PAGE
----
Constitution Committee looks at referendums in the UK

06 January 2010

The House of Lords Constitution Committee holds the first evidence session at 11.00 am of its inquiry into the role of referendums in the UK’s constitutional experience

Appearing before the Committee will be:

  • Professor David Butler, Emeritus Professor, University of Oxford
  • Robert Hazell, Director, Constitution Unit, University College London
  • Professor Michael Saward, Open University
  • Professor Graham Smith,University of Southampton

The Lords Constitution Committee was appointed 'to examine the constitutional implications of all public bills coming before the House; and to keep under review the operation of the constitution'.

The Committee has decided to conduct an inquiry into the role of referendums in the UK’s constitutional experience.

The referendum has become an increasingly familiar feature of the UK’s constitutional landscape in recent years. Yet in contrast with many other countries, including nations such as Australia and New Zealand that share the Westminster tradition of parliamentary sovereignty, the UK’s experience of referendums remains limited.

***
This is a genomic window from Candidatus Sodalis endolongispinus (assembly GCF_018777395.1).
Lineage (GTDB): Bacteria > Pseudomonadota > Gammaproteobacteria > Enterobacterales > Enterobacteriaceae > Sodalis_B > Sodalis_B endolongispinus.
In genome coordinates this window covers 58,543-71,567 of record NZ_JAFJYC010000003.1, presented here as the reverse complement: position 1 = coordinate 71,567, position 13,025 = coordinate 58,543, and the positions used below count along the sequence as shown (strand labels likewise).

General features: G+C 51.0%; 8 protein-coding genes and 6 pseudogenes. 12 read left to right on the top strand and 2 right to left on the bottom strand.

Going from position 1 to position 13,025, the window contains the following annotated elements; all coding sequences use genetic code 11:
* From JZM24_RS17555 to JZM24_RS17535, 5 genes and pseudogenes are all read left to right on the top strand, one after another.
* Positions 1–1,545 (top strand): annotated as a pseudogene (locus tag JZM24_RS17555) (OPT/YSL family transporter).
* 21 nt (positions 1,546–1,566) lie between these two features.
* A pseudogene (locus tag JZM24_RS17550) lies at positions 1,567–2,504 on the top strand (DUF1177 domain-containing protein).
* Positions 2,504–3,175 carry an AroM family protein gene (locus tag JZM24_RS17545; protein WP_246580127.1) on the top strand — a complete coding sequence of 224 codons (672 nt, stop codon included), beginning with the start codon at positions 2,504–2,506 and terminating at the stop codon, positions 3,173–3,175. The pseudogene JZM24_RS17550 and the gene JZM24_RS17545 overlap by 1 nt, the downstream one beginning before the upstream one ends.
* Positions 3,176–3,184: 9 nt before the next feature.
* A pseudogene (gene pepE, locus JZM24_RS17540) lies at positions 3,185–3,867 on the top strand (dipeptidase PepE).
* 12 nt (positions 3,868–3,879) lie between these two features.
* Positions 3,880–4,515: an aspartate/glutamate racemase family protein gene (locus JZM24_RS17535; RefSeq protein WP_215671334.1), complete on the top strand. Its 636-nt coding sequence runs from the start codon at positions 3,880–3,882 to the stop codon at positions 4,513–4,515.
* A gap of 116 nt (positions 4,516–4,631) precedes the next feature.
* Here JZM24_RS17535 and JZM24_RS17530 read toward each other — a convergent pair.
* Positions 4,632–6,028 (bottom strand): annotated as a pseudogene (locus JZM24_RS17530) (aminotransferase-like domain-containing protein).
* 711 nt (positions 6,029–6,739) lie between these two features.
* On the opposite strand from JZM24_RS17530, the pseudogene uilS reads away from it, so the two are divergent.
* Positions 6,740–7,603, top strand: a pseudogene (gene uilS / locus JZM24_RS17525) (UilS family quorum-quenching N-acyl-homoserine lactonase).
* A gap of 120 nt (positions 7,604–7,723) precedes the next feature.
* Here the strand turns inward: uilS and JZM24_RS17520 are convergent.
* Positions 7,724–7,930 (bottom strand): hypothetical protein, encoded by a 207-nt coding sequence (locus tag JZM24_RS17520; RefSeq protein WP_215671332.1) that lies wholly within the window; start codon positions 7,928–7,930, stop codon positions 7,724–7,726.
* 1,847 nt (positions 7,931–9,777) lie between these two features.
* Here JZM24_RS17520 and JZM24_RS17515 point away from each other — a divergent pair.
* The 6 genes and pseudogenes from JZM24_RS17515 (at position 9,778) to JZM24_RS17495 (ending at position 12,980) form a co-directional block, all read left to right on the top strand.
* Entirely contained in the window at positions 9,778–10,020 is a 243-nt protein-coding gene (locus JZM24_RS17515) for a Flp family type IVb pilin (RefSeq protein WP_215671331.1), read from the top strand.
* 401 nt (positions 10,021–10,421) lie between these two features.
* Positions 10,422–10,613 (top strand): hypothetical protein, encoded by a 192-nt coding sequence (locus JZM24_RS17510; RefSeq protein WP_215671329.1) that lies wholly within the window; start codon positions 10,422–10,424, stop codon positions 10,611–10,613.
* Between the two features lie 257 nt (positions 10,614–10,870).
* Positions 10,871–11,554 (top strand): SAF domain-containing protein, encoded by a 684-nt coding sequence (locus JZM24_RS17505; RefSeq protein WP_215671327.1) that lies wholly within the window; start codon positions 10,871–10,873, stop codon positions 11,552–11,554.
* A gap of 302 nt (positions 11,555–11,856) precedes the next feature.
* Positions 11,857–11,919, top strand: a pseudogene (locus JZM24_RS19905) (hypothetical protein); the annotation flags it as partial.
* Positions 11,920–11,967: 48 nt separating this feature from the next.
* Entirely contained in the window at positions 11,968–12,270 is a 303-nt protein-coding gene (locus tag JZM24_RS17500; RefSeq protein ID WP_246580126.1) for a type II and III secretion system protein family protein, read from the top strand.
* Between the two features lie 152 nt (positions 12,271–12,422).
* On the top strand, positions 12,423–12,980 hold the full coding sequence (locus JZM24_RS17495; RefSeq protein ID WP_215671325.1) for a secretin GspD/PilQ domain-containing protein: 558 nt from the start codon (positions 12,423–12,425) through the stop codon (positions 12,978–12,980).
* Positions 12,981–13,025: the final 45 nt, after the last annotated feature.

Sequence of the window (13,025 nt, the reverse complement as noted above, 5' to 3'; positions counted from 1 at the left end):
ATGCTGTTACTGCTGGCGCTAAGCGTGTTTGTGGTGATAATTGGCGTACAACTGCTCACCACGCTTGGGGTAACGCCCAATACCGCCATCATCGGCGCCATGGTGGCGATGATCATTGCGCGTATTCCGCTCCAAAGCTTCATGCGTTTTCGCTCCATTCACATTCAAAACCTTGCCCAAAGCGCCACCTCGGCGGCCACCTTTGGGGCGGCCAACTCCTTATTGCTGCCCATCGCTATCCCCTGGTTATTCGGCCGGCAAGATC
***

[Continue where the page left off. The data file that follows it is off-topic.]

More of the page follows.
In addition, referendums continue to be a focus of political debate. The Labour Party has promised a referendum on the electoral system early in the next Parliament; the Conservatives advocated a referendum on the recently passed Lisbon Treaty; the SNP Government in Scotland has proposed a referendum on Scottish independence in 2010, and the Labour-Plaid Cymru coalition has promised a referendum on the further devolution of powers in Wales. A number of local referendums have also taken place on reform of the system of local government.

The Committee's inquiry aims to tackle this question by analysing:

  • arguments for and against the use of referendums as a democratic and constitutional tool
  • what place the referendum has or might have in the UK’s system of Parliamentary democracy the UK’s experience of the referendum
  • the effectiveness of the Political Parties, Elections and Referendums Act 2000, and the statutory role of the Electoral Commission
  • international case studies of the use of the referendum
  • prospects for the future

Image: iStockphoto

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